"An edged sea kayak turns away from the edge while an edged whitewater kayak carves a turn into the edge"
if given initiation the bow of either boat will YAW either way on most balanced designs, ww or sea, when edged or ‘rolled’. This is speaking pure rotational- YAW-ROLL-PITCH. carve being defined as either edge cutting into the surface water.
sing, tho the bow/stern doesn’t bury the pivoting point of the boat moves in either example- WWvsSEA. on a low brace/ inside edge turn it’s out at the end of your paddle, on an outside edge turn it’s nearly under your outside cheek.
PHD- YRPHSSology (pronounced Yur-fiss-ology)
Okay, professor, I concede that if you turn on the outside edge of a seakayak, your “pivot” point is under your butt cheek. However, a “pivot turn” connotes a specific technique that involves not only pivoting on the butt cheek on the outside edge but also employs a lower volume stern that will utilize and dive into the current to give a tight radius turn.
I hazard to say if you use the term “pivot turn” with sea kayakers, the majority will look back you with a blank stare. It’s simply not in the terminology or repetoire of most sea kayakers unless this is a routine move for them:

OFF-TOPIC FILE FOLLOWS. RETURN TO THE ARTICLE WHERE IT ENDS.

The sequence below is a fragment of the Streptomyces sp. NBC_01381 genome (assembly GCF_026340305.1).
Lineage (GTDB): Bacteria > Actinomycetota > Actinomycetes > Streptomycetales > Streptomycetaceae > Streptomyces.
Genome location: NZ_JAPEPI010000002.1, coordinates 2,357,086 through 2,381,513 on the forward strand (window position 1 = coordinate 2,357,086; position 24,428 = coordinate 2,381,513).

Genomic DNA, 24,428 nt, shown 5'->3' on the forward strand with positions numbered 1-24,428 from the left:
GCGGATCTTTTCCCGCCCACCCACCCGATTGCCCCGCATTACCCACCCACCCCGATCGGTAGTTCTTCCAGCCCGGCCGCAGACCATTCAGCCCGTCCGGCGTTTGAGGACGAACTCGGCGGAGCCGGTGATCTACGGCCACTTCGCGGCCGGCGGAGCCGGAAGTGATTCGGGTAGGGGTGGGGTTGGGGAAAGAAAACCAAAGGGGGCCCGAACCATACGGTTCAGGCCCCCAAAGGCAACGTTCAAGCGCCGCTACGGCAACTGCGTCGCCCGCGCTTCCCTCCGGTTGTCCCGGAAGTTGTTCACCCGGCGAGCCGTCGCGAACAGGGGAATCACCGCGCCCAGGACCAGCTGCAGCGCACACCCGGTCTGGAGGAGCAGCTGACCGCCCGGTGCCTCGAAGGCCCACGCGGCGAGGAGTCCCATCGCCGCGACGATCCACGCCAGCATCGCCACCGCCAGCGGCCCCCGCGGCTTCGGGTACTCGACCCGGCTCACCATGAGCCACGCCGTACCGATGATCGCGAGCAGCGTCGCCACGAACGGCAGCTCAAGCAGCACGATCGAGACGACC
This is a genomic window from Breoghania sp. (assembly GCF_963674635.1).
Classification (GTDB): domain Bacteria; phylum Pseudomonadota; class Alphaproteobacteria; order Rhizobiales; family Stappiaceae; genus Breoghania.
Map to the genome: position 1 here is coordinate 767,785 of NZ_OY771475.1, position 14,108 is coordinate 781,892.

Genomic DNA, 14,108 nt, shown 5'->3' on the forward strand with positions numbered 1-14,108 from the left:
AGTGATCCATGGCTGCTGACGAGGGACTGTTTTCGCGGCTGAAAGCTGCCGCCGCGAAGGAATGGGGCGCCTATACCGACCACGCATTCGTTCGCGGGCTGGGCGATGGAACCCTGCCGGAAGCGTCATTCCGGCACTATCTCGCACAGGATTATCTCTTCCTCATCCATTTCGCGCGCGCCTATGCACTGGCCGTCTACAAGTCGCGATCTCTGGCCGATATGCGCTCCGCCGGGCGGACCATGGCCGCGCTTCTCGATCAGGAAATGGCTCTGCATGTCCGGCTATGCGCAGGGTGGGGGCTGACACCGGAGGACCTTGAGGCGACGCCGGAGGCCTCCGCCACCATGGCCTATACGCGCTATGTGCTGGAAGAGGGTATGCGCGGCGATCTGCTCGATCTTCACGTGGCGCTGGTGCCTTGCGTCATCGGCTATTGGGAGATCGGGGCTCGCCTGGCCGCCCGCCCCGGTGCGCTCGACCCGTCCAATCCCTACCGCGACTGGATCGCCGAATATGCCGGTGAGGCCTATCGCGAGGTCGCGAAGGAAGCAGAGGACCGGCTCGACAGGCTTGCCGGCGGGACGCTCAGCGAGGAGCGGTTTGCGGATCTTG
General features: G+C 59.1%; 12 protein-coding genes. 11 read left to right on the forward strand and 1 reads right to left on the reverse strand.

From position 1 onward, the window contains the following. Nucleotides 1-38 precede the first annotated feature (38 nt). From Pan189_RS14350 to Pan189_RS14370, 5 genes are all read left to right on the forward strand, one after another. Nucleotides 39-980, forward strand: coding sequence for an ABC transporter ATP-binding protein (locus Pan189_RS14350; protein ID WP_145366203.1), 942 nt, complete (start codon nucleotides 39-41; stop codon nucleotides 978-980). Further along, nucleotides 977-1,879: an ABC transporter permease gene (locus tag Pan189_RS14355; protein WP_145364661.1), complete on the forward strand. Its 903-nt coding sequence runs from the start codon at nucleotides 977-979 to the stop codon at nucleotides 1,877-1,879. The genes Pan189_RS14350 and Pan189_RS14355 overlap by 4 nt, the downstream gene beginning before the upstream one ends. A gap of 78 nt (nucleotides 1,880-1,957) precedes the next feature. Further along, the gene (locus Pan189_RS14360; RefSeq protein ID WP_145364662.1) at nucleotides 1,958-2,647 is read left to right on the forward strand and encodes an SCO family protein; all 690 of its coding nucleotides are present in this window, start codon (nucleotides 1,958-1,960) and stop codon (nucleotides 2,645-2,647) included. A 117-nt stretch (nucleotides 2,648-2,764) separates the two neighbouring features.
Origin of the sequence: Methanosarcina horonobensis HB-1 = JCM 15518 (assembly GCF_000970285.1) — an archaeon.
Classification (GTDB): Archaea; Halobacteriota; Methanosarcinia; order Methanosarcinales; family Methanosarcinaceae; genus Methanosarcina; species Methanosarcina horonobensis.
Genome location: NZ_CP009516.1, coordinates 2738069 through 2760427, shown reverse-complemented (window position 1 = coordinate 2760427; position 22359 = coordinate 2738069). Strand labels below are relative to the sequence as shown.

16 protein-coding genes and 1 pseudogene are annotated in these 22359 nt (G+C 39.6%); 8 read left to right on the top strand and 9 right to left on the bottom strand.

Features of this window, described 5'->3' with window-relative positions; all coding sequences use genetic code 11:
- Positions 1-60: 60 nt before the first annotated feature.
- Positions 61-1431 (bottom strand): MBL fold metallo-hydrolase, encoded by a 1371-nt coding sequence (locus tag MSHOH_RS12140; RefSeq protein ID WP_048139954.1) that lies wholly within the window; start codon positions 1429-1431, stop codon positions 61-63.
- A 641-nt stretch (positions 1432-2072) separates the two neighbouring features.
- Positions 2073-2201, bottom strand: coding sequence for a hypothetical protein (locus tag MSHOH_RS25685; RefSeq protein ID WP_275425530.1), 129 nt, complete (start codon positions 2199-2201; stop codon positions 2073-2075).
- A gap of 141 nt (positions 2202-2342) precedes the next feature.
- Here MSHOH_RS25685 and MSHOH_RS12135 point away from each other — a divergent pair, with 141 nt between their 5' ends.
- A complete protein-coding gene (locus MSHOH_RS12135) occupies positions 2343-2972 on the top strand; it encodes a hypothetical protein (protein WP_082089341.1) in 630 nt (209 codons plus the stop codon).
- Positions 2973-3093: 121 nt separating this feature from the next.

Note that the title of this small video is: “The Rookie.” The implication is that the move should not have happened.
I thought EJ and Ken Whiting both
said to use a CLOSED-face STERN draw after peeling or eddying out. Can someone explain? It seems I’ve heard just about every possible stroke/sweep/draw/glide recommended by someone for peeling out.
a closed face stern draw???
the stern rudder would be a vertical, possibly sliding stroke at the stern. The DRAW would use the power face and the PRY the back face. The draw would move the stern towards the paddle and the pry away.
That’s A First For Me…
The general rule of thumb is to maintain a moderately “aggressive” posture/attitude on whitewater. Any strokes done towards the stern tend to be “defensive” and more likely to slow the speed of the kayak. Anyway, I never heard of or tried what you mentioned.
Ken Whiting on the Pivot Turn
Both Whiting and EJ teach the same thing. When you carve into an eddy, for example, even with your boat on edge, your spin momentum will cause you to spin out and often to unintentionally exit the back of the eddy. A gliding draw acts as a keel and helps you maintain forward momentum and avoid spinning out. It is easy to do. The keys are to rotate your body fully to the draw side, put your paddle in the water vertically near your butt, and keep the paddle face parallel to the boat. The easiest, and best way to do it is to link it with a forward stroke. As you approach the eddy line, take a strong forward stroke across the line with good rotation. Then simply keep rotating while shifting the paddle into draw position. It is actually easier to do than the high brace and is more effective.